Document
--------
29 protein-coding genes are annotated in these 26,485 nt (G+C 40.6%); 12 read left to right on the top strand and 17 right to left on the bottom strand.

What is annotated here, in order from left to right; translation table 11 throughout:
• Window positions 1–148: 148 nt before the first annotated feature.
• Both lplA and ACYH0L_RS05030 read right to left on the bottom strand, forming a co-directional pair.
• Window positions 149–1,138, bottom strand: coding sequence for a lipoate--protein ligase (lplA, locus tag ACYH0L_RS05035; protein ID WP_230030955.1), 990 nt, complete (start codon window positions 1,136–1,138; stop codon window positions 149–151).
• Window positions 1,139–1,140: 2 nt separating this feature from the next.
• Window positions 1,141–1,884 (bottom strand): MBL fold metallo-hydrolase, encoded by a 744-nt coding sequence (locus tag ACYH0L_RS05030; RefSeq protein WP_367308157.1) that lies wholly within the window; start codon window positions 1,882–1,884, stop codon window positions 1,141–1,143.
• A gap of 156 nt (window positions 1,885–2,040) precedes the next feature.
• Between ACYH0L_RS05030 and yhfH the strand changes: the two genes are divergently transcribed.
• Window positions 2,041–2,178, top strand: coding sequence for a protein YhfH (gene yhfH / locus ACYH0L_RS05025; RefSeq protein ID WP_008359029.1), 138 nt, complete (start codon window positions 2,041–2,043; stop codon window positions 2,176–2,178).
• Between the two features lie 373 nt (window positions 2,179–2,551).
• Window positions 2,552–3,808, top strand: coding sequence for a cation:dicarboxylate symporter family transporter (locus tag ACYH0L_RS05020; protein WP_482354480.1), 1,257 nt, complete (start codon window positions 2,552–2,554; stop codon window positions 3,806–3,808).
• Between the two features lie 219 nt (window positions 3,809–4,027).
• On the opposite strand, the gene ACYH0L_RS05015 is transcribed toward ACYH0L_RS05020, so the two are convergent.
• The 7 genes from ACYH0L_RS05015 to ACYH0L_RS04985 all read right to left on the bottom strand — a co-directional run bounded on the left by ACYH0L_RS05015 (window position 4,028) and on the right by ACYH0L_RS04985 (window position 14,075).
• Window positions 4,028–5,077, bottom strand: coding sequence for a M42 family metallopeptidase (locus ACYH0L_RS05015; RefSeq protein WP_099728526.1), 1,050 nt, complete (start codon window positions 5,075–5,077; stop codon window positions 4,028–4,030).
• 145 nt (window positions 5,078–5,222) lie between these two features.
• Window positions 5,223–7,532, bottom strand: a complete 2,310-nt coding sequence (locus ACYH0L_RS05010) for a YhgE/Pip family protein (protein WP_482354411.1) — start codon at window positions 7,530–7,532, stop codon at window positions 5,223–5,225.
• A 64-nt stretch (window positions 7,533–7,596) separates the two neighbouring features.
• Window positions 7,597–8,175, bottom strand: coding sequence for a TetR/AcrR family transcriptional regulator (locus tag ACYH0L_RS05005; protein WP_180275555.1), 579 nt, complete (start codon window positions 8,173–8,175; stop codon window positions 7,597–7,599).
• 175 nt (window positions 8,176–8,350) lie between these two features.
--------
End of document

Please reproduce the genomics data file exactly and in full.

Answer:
29 protein-coding genes are annotated in these 26,485 nt (G+C 40.6%); 12 read left to right on the top strand and 17 right to left on the bottom strand.

What is annotated here, in order from left to right; translation table 11 throughout:
• Window positions 1–148: 148 nt before the first annotated feature.
• Both lplA and ACYH0L_RS05030 read right to left on the bottom strand, forming a co-directional pair.
• Window positions 149–1,138, bottom strand: coding sequence for a lipoate--protein ligase (lplA, locus tag ACYH0L_RS05035; protein ID WP_230030955.1), 990 nt, complete (start codon window positions 1,136–1,138; stop codon window positions 149–151).
• Window positions 1,139–1,140: 2 nt separating this feature from the next.
• Window positions 1,141–1,884 (bottom strand): MBL fold metallo-hydrolase, encoded by a 744-nt coding sequence (locus tag ACYH0L_RS05030; RefSeq protein WP_367308157.1) that lies wholly within the window; start codon window positions 1,882–1,884, stop codon window positions 1,141–1,143.
• A gap of 156 nt (window positions 1,885–2,040) precedes the next feature.
• Between ACYH0L_RS05030 and yhfH the strand changes: the two genes are divergently transcribed.
• Window positions 2,041–2,178, top strand: coding sequence for a protein YhfH (gene yhfH / locus ACYH0L_RS05025; RefSeq protein ID WP_008359029.1), 138 nt, complete (start codon window positions 2,041–2,043; stop codon window positions 2,176–2,178).
• Between the two features lie 373 nt (window positions 2,179–2,551).
• Window positions 2,552–3,808, top strand: coding sequence for a cation:dicarboxylate symporter family transporter (locus tag ACYH0L_RS05020; protein WP_482354480.1), 1,257 nt, complete (start codon window positions 2,552–2,554; stop codon window positions 3,806–3,808).
• Between the two features lie 219 nt (window positions 3,809–4,027).
• On the opposite strand, the gene ACYH0L_RS05015 is transcribed toward ACYH0L_RS05020, so the two are convergent.
• The 7 genes from ACYH0L_RS05015 to ACYH0L_RS04985 all read right to left on the bottom strand — a co-directional run bounded on the left by ACYH0L_RS05015 (window position 4,028) and on the right by ACYH0L_RS04985 (window position 14,075).
• Window positions 4,028–5,077, bottom strand: coding sequence for a M42 family metallopeptidase (locus ACYH0L_RS05015; RefSeq protein WP_099728526.1), 1,050 nt, complete (start codon window positions 5,075–5,077; stop codon window positions 4,028–4,030).
• 145 nt (window positions 5,078–5,222) lie between these two features.
• Window positions 5,223–7,532, bottom strand: a complete 2,310-nt coding sequence (locus ACYH0L_RS05010) for a YhgE/Pip family protein (protein WP_482354411.1) — start codon at window positions 7,530–7,532, stop codon at window positions 5,223–5,225.
• A 64-nt stretch (window positions 7,533–7,596) separates the two neighbouring features.
• Window positions 7,597–8,175, bottom strand: coding sequence for a TetR/AcrR family transcriptional regulator (locus tag ACYH0L_RS05005; protein WP_180275555.1), 579 nt, complete (start codon window positions 8,173–8,175; stop codon window positions 7,597–7,599).
• 175 nt (window positions 8,176–8,350) lie between these two features.